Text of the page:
One of the problems with getting all your up to date news about the Island from a web-based news provider is that if you have no access to the internet you don't know what is happening. There's no way the North of Scotland is going to make the Scottish TV news either at the moment because the only news is the Commonwealth Games. So last night when I went onto Hebrides News I discovered why we had had no usable internet access.
What irritates me is not that BT had the problem but that they didn't tell their call-centre staff so many people wasted lots of time getting false information and new routers which were completely unnecessary. I spent 75 minutes whilst a very efficient and helpful lady in India did every test known to her and said there were no line faults that she could find (and who didn't patronise me when I told her that I'd done all the usual tests on my own equipment) before eventually referring the matter to a 'special unit' who would ring me back between 5 and 7pm the next day. They usually do. This time they didn't. Black mark BT. I've been a customer since the age of 26. You won't lose me over this but you certainly lost a lot of brownie points.
Communications fault black outs internet and maritime radio 23/7/14
Some 3,000 island homes and businesses have been hit by a major communications blackout over the past two days.
Faulty equipment at BT’s mainland telephone exchange at Gairloch resulted in a very poor quality signal being transmitted over the main microwave link from the mainland to a receiver at Holm, by Stornoway, which feeds into the islands broadband network.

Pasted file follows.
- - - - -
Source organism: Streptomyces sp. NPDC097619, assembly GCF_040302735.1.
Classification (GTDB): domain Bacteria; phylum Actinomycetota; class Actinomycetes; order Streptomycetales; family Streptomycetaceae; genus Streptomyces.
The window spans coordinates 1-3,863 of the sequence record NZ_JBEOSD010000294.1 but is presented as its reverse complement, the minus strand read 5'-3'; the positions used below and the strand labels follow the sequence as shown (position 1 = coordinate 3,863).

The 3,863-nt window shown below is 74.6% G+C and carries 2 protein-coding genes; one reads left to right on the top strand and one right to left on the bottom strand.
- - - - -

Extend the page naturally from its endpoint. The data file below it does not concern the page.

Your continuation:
The parts of Lewis - mainly around the Stornoway area - served by BT were hit with many users having no service at all while others suffered slow broadband speeds over the period.
BT pledged the broadband network would be repaired by Wednesday night.
A BT spokesman said: “A faulty card in the telephone exchange at Gairloch has resulted in a degraded broadband service on the radio link to Stornoway.
“Around 3,000 broadband-users in the Western Isles are affected.
“A replacement card has been sourced and is being couriered to Gairloch with an estimated time of arrival of around 5pm.
“We’d like to apologise for the current poor quality of the broadband service but we’re aiming to restore normal service within the next couple of hours.”
Important coastguard and maritime radio services for the west coast of Scotland were knocked out and Stornoway coastguard was unable to transmit weather and navigation warnings.
In case of an emergency at sea, volunteers coastguards were sent to prominent hills with hand-held radios and mobile phones to relay any distress messages or situation reports with the main coastguard control room in Stornoway.
Coastguards radio systems’ were back on air earlier on Wednesday but the island’s BT’s broadband links continued to be affected.
People paying fines by bank card at Stornoway Sheriff Court were turned away as their IT systems were down completely.
Many island businesses could not get on the internet to check e-mails or get in touch with clients.